Libya Under Qadhafi
On September 1, 1969, a small group of military officers led by then 28-year-old army officer Mu'ammar Abu Minyar al-Qadhafi staged a coup d'etat against King Idris, who was exiled to Egypt. The new regime, headed by the Revolutionary Command Council (RCC), abolished the monarchy and proclaimed the new Libyan Arab Republic. Qadhafi emerged as leader of the RCC and eventually as de facto chief of state, a political role he still plays. The Libyan Government asserts that Qadhafi currently holds no official position, although he is referred to in government statements and the official press as the "Brother Leader and Guide of the Revolution."
The new RCC's motto became "freedom, socialism, and unity." It pledged itself to remedy "backwardness", take an active role in the Palestinian Arab cause, promote Arab unity, and encourage domestic policies based on social justice, nonexploitation, and an equitable distribution of wealth.
An early objective of the new government was withdrawal of all foreign military installations from Libya. Following negotiations, British military installations at Tobruk and nearby El Adem were closed in March 1970, and U.S. facilities at Wheelus Air Force Base near Tripoli were closed in June 1970. That July, the Libyan Government ordered the expulsion of several thousand Italian residents. By 1971, libraries and cultural centers operated by foreign governments were ordered closed.
In the 1970s, Libya claimed leadership of Arab and African revolutionary forces and sought active roles in international organizations. Late in the 1970s, Libyan embassies were redesignated as "people's bureaus," as Qadhafi sought to portray Libyan foreign policy as an expression of the popular will. The people's bureaus, aided by Libyan religious, political, educational, and business institutions overseas, exported Qadhafi's revolutionary philosophy abroad.
Qadhafi's confrontational foreign policies and use of terrorism, as well as Libya's growing friendship with the U.S.S.R., led to increased tensions with the West in the 1980s. Following a terrorist bombing at a discotheque in West Berlin frequented by American military personnel, in 1986 the U.S. retaliated militarily against targets in Libya, and imposed broad unilateral economic sanctions.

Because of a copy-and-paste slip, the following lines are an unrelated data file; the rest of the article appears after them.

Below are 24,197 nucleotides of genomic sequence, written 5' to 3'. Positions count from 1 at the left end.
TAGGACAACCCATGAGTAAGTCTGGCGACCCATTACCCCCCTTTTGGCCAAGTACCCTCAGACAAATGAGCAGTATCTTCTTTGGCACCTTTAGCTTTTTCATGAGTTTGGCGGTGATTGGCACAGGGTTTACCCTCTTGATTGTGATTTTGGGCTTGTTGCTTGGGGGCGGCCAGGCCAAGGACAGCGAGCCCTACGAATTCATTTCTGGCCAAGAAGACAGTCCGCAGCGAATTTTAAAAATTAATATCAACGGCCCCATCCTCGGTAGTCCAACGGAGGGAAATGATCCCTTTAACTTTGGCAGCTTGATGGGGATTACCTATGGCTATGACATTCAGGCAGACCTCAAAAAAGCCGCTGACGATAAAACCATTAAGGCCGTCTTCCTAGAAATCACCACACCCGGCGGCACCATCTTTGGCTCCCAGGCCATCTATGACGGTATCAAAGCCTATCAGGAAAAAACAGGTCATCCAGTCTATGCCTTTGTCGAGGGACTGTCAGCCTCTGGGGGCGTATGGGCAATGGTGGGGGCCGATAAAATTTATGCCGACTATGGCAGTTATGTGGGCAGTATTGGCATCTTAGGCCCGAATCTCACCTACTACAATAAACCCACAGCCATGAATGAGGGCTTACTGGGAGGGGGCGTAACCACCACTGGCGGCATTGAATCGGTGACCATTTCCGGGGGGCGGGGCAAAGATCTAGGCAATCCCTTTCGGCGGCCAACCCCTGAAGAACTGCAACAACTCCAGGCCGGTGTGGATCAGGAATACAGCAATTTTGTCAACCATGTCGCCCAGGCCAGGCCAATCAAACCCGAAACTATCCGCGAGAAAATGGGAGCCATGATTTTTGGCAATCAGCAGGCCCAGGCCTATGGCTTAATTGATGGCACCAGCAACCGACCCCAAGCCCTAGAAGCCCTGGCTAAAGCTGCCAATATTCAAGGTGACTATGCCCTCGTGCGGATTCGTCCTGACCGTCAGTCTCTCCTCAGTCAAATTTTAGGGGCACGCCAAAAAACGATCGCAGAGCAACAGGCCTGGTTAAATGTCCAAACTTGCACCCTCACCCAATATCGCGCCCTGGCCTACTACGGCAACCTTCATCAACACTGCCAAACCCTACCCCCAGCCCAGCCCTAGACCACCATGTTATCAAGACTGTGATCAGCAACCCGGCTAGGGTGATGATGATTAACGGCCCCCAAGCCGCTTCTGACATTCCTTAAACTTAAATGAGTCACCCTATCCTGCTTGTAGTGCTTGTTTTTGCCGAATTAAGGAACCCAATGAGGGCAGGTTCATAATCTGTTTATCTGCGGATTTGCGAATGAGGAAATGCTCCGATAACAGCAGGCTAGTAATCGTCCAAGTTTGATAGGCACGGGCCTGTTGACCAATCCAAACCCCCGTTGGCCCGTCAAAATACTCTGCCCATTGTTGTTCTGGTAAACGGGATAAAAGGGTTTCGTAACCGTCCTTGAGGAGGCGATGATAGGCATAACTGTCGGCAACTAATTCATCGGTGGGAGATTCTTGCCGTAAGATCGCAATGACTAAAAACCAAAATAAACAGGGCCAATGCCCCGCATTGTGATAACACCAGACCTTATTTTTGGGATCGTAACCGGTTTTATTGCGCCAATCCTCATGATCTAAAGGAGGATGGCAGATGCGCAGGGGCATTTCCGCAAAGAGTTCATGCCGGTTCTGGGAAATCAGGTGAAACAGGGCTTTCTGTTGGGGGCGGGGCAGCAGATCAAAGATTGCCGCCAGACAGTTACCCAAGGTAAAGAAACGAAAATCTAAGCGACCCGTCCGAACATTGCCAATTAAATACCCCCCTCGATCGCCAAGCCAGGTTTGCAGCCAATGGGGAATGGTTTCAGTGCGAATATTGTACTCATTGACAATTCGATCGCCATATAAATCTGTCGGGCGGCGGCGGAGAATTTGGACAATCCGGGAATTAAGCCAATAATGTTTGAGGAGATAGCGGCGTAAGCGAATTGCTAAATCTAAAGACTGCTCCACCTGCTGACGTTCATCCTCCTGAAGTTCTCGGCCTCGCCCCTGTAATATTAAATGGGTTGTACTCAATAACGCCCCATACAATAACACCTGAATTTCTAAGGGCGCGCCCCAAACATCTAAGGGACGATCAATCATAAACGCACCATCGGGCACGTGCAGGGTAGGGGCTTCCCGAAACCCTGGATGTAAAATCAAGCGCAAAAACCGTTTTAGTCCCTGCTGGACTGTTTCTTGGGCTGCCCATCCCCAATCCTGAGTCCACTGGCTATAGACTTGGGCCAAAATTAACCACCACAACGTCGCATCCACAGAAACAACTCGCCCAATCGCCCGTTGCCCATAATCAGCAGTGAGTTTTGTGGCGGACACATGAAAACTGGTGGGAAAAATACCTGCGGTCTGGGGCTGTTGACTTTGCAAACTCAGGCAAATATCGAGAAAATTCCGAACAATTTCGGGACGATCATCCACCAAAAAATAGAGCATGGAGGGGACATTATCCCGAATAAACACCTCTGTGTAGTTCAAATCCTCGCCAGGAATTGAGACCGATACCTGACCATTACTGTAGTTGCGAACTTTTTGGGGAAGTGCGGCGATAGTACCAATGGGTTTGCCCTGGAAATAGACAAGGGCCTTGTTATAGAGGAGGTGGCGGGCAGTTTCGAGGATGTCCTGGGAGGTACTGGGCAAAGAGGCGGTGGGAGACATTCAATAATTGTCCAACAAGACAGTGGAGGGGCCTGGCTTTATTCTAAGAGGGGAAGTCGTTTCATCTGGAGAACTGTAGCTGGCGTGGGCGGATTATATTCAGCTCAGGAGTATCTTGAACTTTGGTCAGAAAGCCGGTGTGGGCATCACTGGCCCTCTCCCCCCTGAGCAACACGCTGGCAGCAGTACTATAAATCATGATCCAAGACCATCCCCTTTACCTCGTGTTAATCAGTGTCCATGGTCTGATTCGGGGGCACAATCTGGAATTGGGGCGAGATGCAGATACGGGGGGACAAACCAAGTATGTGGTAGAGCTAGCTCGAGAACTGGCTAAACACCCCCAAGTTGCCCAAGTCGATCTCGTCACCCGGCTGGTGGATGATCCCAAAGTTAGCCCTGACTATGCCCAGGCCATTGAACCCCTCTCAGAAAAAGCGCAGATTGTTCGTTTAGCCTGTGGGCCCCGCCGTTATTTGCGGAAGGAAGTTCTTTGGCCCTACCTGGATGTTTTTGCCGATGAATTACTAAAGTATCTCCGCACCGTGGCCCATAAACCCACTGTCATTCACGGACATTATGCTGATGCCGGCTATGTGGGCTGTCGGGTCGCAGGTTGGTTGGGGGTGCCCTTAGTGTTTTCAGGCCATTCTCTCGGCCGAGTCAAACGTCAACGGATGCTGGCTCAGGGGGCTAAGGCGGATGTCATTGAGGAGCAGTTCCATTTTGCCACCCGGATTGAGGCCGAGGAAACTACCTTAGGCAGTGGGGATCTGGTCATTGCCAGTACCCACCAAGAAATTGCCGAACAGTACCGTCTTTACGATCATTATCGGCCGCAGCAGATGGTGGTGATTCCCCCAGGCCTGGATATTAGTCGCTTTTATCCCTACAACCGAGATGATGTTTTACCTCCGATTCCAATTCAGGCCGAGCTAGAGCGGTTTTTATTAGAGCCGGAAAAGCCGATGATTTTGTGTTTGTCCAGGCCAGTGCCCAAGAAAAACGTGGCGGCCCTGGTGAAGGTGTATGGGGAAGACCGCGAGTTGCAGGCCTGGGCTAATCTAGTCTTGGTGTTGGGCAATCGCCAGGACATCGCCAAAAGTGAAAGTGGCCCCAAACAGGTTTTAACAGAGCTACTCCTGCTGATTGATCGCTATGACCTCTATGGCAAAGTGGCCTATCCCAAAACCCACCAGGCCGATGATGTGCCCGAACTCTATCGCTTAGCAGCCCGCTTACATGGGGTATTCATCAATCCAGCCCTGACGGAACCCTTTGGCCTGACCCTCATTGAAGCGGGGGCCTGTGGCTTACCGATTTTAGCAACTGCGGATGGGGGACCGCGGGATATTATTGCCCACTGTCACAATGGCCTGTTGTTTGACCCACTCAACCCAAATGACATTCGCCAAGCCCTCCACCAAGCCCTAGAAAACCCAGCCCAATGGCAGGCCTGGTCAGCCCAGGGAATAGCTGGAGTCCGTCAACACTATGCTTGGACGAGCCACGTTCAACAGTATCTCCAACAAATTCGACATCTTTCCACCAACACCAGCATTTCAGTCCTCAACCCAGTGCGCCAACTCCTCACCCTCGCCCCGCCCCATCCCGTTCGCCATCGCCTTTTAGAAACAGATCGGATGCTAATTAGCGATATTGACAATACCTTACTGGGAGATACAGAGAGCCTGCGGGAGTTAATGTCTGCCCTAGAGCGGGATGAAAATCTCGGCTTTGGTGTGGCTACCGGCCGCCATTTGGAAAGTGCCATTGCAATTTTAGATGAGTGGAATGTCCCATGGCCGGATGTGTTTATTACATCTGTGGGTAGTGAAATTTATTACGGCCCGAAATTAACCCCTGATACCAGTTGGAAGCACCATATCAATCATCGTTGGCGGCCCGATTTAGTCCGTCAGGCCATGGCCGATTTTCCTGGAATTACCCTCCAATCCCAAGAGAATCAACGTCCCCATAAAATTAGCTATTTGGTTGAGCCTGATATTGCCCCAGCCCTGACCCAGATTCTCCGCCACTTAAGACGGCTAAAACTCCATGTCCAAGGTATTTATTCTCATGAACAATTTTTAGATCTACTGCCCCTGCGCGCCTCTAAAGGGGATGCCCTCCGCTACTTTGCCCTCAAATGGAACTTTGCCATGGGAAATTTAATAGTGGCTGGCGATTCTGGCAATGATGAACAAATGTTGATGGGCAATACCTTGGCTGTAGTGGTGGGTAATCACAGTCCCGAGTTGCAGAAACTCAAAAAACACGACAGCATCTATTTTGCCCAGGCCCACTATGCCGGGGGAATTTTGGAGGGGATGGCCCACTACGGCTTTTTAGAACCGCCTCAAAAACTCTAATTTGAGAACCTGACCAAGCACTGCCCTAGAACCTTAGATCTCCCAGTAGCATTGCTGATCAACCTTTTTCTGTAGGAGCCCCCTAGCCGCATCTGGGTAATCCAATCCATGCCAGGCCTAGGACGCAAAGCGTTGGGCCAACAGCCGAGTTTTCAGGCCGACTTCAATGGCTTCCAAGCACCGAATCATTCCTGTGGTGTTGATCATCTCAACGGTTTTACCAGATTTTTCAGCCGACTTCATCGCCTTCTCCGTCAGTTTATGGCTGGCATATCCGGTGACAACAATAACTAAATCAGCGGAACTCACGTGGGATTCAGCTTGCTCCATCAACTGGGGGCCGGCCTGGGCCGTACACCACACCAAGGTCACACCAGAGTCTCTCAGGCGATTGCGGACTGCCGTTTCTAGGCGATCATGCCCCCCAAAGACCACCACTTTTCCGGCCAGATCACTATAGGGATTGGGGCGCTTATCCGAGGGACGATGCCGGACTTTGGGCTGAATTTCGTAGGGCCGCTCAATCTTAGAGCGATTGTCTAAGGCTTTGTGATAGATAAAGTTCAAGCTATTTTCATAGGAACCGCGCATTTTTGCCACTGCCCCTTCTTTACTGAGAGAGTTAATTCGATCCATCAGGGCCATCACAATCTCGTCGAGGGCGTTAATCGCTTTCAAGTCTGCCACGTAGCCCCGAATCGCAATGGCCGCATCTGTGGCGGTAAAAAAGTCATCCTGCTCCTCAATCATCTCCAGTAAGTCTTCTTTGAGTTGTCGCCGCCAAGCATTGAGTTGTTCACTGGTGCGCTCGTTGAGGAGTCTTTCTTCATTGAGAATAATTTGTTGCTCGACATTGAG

After Libya was implicated in the 1988 bombing of Pan Am flight 103 over Lockerbie, Scotland, UN sanctions were imposed in 1992. UN Security Council resolutions (UNSCRs) passed in 1992 and 1993 obliged Libya to fulfill requirements related to the Pan Am 103 bombing before sanctions could be lifted. Qadhafi initially refused to comply with these requirements, leading to Libya's political and economic isolation for most of the 1990s.
In 1999, Libya fulfilled one of the UNSCR requirements by surrendering two Libyans suspected in connection with the bombing for trial before a Scottish court in the Netherlands. One of these suspects, Abdel Basset al-Megrahi, was found guilty; the other was acquitted. UN sanctions against Libya were subsequently suspended; full sanctions lift is contingent on Libya's compliance with the remaining UNSCRs, including acceptance of responsibility for the actions of its officials and payment of appropriate compensation.
On December 19, 2003, Libya publicly announced its intention to rid itself of weapons of mass destruction (WMD) and Missile Technology Control Regime (MTCR)-class missile programs. Subsequently, Libya cooperated with the U.S., the U.K., the International Atomic Energy Agency, and the Organization for the Prohibition of Chemical Weapons toward these objectives. Libya has also signed the IAEA Additional Protocol and has become a State Party to the Chemical Weapons Convention. These were important steps toward full diplomatic relations between the U.S. and Libya.
Nationwide political violence erupted in February 2011, following the Libyan Government’s brutal suppression of popular protests against Libyan leader Mu'ammar al-Qadhafi. Opposition forces quickly seized control of Benghazi, Libya’s second-largest city, as well as significant portions of eastern Libya and some areas in western Libya. Drawing from the local opposition councils which formed the backbone of the “February 17” revolution, the Libyan opposition announced the formation of a Transitional National Council (TNC) on February 27, 2011. The Council stated its desire to remove Qadhafi from power and establish a unified, democratic, and free Libya that respects universal human rights principles.
On October 23, 2011, 3 days after Qadhafi’s death, the TNC officially declared Libya liberated. The TNC subsequently moved from Benghazi to Tripoli and formed a transitional government (i.e., an executive branch). On February 7, 2012, it approved an election law, and the Supreme Election Commission has started preparing for June elections for the General National Conference, to consist of 200 elected representatives.
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